In a Citroen buying mood?
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Thread: In a Citroen buying mood?

  1. #1
    Fellow Frogger! garyk's Avatar
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    Default In a Citroen buying mood?

    Citroën Héritage vend une partie de ses réserves - L'argus

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    mberry and Jinandfonic like this.
    Once upon a time:


    Many R4s (incl. fourgonnette), R5LS, R16TS.


    GS 1015, 1220, sedans and wagons.
    CX 2200, 2400.
    ID 1966, 1969, DS21H, DSpecial, DS23 Pallas.
    C5 2002, 2004 petrol and diesel.
    sold ..... D Special 1974 ... to fellow Tassie AFer.
    sold ..... Xantia Activa 1998 (look out Gulargambone)
    sold .....GS 5 speed sedan (what a tale)
    sold .... 1986 2CV6

    And now:

    C5 2.2 HDI 2005 wagon
    CX25GTi 1985 auto
    CX2500 IE Pallas 1985 auto
    DS23 1973 Pallas
    DS23EFI 1975 Pallas

  2. #2
    JBN
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    It hurts me to see a beautiful CX. I had two over a 10 year period. It was the CX that seduced me into belonging to a club of tragic romanticists - the Citroen Car Club (both in NSW and in the UK).

    Today I look around shopping centre car parks at the boring, bulky SUVs that define the owners as cretins of no imagination, unromantic and boring individuals. The news headlines describe one disaster after another where these SUVs are involved in accidents. The CX on the other hand has a litany of drivers that survived potentially fatal car accidents due to its brilliant inbuilt safety. Peugeot emasculated a beautiful and efficient design, History will probably relegate them as a French bicycle manufacturer.


    John

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    1000+ Posts robmac's Avatar
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    History will probably relegate them as a French bicycle manufacturer.
    Or possibly just a major manufacturer of "appliance cars" .
    Mutual Respect is Contagious


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    Moderator,

    This sort of ignorant, insulting and prejudicial crap against modern PSA products, and their owners, has no place on Aussiefrogs. PSA are building some excellent new SUVs - DS7, C5 Aircross, C3 Aircross, Peugeot 3008, C4 Cactus. While we all appreciate and love the earlier vehicles, they were products of their time, which has long since passed. Modern French cars are light years ahead of the earlier vehicles in terms of safety, reliability, economy, comfort, digital and analogue engineering, automation and more. This post is utter rubbish, presented without any evidence whatsoever to support these bizarre views. Whoever it is should get a life and move on into the 21st century.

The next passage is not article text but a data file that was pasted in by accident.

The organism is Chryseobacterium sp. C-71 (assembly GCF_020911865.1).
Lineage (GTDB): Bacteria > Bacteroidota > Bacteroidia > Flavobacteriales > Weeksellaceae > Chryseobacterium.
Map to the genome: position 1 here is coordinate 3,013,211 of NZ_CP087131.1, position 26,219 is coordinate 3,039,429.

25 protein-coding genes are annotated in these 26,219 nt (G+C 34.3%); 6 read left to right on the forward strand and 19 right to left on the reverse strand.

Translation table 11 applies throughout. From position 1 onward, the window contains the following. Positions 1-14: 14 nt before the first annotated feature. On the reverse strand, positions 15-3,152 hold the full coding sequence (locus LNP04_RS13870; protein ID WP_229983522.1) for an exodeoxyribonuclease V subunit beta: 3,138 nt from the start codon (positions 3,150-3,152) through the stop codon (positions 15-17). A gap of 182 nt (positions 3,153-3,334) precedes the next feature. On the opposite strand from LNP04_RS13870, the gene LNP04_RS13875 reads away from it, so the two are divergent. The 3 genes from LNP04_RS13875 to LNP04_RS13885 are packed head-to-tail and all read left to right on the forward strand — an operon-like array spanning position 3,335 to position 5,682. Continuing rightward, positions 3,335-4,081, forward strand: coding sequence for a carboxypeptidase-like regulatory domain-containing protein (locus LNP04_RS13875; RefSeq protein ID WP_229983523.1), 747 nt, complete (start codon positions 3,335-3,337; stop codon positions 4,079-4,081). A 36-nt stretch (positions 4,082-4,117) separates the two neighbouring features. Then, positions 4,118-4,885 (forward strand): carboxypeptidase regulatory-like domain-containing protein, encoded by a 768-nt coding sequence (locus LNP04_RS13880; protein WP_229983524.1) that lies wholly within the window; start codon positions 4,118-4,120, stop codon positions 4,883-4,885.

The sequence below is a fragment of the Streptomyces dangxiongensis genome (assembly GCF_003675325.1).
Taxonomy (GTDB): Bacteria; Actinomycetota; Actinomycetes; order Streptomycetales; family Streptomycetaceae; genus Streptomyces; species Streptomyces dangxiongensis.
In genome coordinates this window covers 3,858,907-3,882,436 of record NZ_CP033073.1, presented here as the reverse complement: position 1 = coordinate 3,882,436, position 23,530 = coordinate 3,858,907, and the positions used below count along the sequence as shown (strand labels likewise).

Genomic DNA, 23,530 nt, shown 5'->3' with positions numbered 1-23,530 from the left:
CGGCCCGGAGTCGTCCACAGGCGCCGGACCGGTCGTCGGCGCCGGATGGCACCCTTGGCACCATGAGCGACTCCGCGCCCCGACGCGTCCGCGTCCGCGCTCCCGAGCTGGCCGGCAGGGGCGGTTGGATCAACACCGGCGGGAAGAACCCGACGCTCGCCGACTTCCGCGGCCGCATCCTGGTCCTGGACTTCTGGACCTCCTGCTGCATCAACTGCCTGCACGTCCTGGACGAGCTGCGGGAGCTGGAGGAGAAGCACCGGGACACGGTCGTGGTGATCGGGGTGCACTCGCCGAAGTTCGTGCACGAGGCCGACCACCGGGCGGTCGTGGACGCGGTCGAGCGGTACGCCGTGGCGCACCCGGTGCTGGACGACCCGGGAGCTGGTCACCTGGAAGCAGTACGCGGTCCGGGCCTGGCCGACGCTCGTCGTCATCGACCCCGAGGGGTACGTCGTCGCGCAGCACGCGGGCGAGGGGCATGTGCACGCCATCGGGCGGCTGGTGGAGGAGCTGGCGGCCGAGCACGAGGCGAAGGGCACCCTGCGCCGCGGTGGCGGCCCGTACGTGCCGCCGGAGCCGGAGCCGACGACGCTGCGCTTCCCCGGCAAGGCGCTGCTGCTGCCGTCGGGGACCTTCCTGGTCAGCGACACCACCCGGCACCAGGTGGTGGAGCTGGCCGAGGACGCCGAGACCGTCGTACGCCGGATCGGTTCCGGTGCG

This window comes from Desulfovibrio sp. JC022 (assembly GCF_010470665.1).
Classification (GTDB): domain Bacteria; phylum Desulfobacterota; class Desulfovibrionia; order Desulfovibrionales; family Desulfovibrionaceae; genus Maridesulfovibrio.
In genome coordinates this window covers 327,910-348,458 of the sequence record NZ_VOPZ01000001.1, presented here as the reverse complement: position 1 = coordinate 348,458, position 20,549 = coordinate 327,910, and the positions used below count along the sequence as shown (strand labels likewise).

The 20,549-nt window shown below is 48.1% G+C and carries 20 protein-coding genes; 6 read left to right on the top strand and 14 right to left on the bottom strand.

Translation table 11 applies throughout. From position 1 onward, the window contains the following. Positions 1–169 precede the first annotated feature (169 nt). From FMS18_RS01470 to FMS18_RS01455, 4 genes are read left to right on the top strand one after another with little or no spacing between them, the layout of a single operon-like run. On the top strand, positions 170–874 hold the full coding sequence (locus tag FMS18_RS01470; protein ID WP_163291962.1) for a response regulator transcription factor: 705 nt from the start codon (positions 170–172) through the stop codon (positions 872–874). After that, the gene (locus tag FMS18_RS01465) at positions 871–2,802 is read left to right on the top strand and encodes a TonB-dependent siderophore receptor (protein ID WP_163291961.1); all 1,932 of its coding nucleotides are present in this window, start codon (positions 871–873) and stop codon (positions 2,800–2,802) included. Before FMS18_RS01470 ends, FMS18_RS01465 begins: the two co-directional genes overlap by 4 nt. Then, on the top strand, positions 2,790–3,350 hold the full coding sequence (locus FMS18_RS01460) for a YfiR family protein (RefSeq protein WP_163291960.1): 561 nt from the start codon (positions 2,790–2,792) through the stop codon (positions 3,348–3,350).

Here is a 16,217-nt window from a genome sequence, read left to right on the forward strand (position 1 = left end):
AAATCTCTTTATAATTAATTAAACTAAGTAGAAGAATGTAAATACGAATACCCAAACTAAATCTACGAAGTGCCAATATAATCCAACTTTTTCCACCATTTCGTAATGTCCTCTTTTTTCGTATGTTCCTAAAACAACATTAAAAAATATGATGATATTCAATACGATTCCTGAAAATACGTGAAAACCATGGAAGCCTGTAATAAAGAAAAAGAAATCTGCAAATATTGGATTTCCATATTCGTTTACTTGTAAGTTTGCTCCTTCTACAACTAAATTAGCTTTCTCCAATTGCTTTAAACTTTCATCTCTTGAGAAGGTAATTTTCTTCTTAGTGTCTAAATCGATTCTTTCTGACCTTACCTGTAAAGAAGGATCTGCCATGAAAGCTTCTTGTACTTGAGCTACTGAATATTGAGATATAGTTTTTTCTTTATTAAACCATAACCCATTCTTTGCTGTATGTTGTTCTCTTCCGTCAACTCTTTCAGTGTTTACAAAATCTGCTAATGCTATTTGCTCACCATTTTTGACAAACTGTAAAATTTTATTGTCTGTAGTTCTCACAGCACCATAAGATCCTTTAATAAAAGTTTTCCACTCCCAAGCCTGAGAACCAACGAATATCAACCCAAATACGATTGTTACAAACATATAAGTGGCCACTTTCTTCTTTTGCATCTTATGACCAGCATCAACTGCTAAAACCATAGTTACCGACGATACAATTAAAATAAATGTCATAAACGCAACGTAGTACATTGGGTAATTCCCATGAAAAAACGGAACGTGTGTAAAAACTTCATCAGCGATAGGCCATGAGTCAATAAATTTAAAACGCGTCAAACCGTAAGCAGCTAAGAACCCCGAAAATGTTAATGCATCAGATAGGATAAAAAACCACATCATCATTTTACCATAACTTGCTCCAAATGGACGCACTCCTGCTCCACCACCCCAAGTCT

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    That is moderate....OR.......growl....hmmm...presumption is not necessarily fact

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    1000+ Posts Bruce H's Avatar
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    Read my signature lines and you'll note I have a foot in both camps here - a DS3 daily drive and a GS I've owned since 1983 - so I think my opinion is perhaps already moderated .

    I understand the benefits of the "modern", and know that the DS3 won praise amongst some motoring journalists whilst some traditionalists didn't seen to be able to look past its nomenclature, but I also wonder if anyone will ever write about the current models the way the GS was recently described - "It is arguably one of the finest mass-produced vehicles of its day, one that applied ground-breaking engineering to a family saloon. .... [t]he Citroen GS eagerly anticipated the future..." (Classic and Sports Car, September 2017)

    When this is a quote about a Citroen model which most Citroen enthusiasts bypass / overlook, not even one of the iconic models, it gives you a good idea about the expectations and wishes which enthusiasts with experience of predecessors will have of the latest product range. The current range is contemporary with all the benefits of the 21st century, but is it eagerly anticipating the future?
    Last edited by Bruce H; 11th November 2017 at 09:59 AM.
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    Bruce H

    Now 10 DS3 Dstyle; 99 Xantia SX; 96 Xantia SX; 78 GS Pallas; 76 GS Club Estate; 76 GS Club Estate; 76 GS Club; 74 GS Club; 88 VW T3 Reimo
    Before: AX Gti; BX 19TRi Estate; CX 2200 Super & Pallas; CX2400 Pallas; CX 2400ie Prestige auto; GSA Club; Xantia Image Estate; Xantia Exclusive; Xsara VTR R4; 1.4 Special Estate; Virage; R16TS

    Contact for the Australian Citroen GS GSA and Birotor Register http://australiancitroengsgsaandbiro...com/index.html

  7. #7
    1000+ Posts robmac's Avatar
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    Quote Originally Posted by RobL View Post
    Moderator,

    This sort of ignorant, insulting and prejudicial crap against modern PSA products, and their owners, has no place on Aussiefrogs. PSA are building some excellent new SUVs - DS7, C5 Aircross, C3 Aircross, Peugeot 3008, C4 Cactus. While we all appreciate and love the earlier vehicles, they were products of their time, which has long since passed. Modern French cars are light years ahead of the earlier vehicles in terms of safety, reliability, economy, comfort, digital and analogue engineering, automation and more. This post is utter rubbish, presented without any evidence whatsoever to support these bizarre views. Whoever it is should get a life and move on into the 21st century.